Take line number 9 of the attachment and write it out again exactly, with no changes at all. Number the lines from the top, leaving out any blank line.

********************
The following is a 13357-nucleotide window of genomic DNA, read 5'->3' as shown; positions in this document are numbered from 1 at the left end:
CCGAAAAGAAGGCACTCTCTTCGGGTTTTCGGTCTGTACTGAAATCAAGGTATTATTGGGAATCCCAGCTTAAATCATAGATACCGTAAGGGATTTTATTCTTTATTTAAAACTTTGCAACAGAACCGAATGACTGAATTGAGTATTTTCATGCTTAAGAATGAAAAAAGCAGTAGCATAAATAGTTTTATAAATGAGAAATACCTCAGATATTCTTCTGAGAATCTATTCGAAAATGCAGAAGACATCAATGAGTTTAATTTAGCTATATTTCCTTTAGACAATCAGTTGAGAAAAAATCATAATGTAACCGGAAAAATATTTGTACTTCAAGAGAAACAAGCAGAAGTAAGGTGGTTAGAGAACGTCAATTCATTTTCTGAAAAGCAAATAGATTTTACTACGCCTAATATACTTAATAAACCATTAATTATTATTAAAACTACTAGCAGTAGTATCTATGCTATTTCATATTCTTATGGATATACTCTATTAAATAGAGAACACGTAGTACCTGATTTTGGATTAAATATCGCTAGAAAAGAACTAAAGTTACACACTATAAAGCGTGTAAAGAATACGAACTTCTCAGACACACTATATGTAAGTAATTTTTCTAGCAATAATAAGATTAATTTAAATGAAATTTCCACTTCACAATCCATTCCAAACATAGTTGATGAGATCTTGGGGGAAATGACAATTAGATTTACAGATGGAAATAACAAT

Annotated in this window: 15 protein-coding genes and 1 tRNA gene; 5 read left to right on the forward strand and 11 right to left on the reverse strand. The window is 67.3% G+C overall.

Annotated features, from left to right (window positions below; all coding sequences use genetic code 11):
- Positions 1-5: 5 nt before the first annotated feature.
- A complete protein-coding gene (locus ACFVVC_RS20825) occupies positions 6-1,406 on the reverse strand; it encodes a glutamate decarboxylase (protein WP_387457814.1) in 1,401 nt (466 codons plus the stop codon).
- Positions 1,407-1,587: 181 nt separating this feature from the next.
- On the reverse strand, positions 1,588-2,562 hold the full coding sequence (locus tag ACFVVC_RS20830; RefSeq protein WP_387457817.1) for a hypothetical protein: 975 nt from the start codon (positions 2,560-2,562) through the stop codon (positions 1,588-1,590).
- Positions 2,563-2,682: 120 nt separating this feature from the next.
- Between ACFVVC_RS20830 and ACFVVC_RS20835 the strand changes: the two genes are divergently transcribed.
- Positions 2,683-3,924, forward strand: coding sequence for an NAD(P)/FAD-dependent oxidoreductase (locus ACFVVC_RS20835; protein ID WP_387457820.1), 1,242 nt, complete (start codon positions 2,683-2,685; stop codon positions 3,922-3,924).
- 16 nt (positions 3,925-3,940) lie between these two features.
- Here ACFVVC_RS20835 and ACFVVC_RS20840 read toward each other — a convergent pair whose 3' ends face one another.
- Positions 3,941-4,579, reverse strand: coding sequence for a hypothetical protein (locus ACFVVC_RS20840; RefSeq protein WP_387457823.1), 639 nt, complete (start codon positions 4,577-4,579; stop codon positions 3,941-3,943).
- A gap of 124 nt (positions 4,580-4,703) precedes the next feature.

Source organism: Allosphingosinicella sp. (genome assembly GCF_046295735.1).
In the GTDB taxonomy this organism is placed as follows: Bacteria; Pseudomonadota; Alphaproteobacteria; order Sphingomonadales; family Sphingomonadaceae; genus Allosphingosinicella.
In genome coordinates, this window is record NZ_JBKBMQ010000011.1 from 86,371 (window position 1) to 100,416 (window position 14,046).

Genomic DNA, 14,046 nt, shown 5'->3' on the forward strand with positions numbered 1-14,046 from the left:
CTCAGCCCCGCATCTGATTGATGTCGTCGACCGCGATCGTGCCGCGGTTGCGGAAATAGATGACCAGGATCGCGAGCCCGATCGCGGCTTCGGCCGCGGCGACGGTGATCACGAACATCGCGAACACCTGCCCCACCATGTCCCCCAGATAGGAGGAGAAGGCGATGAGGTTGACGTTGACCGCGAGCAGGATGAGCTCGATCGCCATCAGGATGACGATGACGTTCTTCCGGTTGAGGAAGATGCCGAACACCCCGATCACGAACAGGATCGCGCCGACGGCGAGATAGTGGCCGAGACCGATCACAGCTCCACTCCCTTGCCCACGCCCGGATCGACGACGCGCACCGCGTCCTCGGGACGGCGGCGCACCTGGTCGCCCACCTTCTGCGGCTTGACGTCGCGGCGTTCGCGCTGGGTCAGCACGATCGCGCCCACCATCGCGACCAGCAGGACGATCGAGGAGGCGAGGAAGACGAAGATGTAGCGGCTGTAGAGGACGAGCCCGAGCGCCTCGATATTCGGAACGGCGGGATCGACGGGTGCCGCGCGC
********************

- Positions 2,563-2,682: 120 nt separating this feature from the next.